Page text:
Thomas Bock exhibition, Ikon Gallery
Birmingham, March 2018
Running concurrently with Edmund Clark’s In Place of Hate exhibition at the Ikon Gallery in Birmingham in 2017-18 was the first UK exhibition dedicated to the work of Thomas Bock.
Bock was a miniature painter who found himself sent to Tasmania (then known as Van Dieman’s land) for fourteen years. His crime, as cited in the exhibition guide, was ‘administering concoctions of certain herbs…with the intent to cause miscarriage.’ A crime we might now consider obsolete (although the specific details seem intentionally vague), Bock is presented to us in the exhibition via the painstaking detail of his artwork consisting predominantly of miniature sketches and paintings.
What is most interesting perhaps is the role of anthropologist he assumes via the sketches he undertakes of aboriginal subjects. Not so much a reversal of the gaze that tends to be cast upon the figure of the convict but more a refraction of that gaze. The exhibition is keen to present Bock’s paintings as evidence of his ability to identify with the aboriginal population particularly those who agreed to sit for him. These artworks are given a central focus in the exhibition and it is difficult not to be seduced by the minute level of detail in these images. While landscapes and architecture also feature in the collection, it is the portraits on blank backgrounds which provide most of the material on display. The choice of framing these in a uniform manner around the space of the gallery also allows for an interesting flattening of the different subjects. The uniformity of the presentation also allows for the specific detail of the individual sketches and paintings to come out more forcibly in a way that might perhaps contest attempts by Western anthropologists at the time to produce uniform records of convicts and indigenous populations alike.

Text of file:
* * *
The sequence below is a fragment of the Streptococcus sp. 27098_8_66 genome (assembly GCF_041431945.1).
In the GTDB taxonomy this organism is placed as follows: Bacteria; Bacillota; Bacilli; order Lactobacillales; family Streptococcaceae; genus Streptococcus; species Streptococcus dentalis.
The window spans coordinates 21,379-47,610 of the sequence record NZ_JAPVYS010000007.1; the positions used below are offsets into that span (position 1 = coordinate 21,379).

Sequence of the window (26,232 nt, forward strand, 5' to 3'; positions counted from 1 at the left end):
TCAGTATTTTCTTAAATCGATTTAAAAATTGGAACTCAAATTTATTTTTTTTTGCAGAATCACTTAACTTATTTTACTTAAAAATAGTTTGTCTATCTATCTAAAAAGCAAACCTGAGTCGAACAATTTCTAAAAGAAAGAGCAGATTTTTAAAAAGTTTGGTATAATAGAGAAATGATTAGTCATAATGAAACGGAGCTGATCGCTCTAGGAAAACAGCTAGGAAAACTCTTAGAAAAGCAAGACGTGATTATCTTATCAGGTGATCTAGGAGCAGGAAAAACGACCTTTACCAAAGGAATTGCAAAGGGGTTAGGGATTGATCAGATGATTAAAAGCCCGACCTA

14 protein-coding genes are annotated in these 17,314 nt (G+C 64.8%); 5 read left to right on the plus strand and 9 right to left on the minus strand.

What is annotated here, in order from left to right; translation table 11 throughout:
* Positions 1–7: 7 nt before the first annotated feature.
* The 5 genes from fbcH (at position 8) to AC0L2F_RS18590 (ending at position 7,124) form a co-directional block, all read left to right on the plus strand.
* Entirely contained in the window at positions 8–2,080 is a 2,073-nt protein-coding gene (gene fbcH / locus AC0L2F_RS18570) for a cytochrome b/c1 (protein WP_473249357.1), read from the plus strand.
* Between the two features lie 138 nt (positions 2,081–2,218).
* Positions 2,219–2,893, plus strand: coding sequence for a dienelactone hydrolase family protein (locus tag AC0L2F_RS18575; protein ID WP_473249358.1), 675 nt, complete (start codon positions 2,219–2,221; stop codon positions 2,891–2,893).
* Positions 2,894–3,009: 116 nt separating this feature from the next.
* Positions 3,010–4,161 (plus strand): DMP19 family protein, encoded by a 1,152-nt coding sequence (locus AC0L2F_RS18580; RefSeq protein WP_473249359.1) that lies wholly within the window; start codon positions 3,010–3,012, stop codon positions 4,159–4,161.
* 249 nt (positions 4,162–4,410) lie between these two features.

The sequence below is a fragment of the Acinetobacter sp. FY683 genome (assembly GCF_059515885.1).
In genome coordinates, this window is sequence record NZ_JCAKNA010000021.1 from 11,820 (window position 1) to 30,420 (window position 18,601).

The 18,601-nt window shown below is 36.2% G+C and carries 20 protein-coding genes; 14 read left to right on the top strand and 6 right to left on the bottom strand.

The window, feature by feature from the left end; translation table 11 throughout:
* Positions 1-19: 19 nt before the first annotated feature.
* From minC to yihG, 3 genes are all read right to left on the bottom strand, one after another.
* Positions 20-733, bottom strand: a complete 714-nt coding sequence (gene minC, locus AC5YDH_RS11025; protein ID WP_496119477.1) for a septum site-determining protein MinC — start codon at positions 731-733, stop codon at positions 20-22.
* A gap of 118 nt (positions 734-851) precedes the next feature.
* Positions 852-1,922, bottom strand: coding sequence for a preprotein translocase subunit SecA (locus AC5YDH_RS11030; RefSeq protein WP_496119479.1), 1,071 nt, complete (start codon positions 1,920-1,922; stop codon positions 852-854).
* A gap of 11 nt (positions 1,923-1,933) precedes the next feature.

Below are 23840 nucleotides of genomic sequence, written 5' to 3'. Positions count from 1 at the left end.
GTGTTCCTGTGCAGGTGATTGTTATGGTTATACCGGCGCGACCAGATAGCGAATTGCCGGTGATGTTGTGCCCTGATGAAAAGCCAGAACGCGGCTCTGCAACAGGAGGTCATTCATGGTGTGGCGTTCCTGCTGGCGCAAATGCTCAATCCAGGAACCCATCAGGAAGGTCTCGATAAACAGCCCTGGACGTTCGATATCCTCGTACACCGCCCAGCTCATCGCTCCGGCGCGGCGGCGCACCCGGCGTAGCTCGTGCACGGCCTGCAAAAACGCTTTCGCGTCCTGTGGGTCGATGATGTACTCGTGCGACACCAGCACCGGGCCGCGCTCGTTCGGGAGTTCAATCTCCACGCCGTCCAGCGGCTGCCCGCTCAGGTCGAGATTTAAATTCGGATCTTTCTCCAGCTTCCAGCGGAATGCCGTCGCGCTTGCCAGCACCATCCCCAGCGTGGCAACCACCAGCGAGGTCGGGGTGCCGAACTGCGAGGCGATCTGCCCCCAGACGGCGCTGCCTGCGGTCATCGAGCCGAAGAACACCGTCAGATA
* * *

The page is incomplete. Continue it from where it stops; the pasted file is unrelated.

Presented on a sidewall using the same framing as the other artworks is Bock’s colour chart. Not only does this offer some fascinating insight into his method and process as an artist but again seems to provide a counterpoint to the dehumanizing measurement tools used by anthropologists at the time to document different criminal ‘types’ and construct racial profiles.
Bock was immediately employed on his arrival in Australia as a bank note engraver. He was also involved in other official commissions including portraits of captured bushrangers before and after they were hung. Wealthy colonists also often commissioned him to undertake portraits of their families. It is clear that his craft provided the means to survive transportation but also allowed him to navigate a whole series of different groups and hierarchies within the space of Australia as both penal colony and occupied territory.
For more of the images presented in the exhibition see the Guardian review. For an interesting discussion about the juxtaposition of the two exhibitions in the space of the Ikon gallery see Khadija von Zinnenburg Carroll’s article.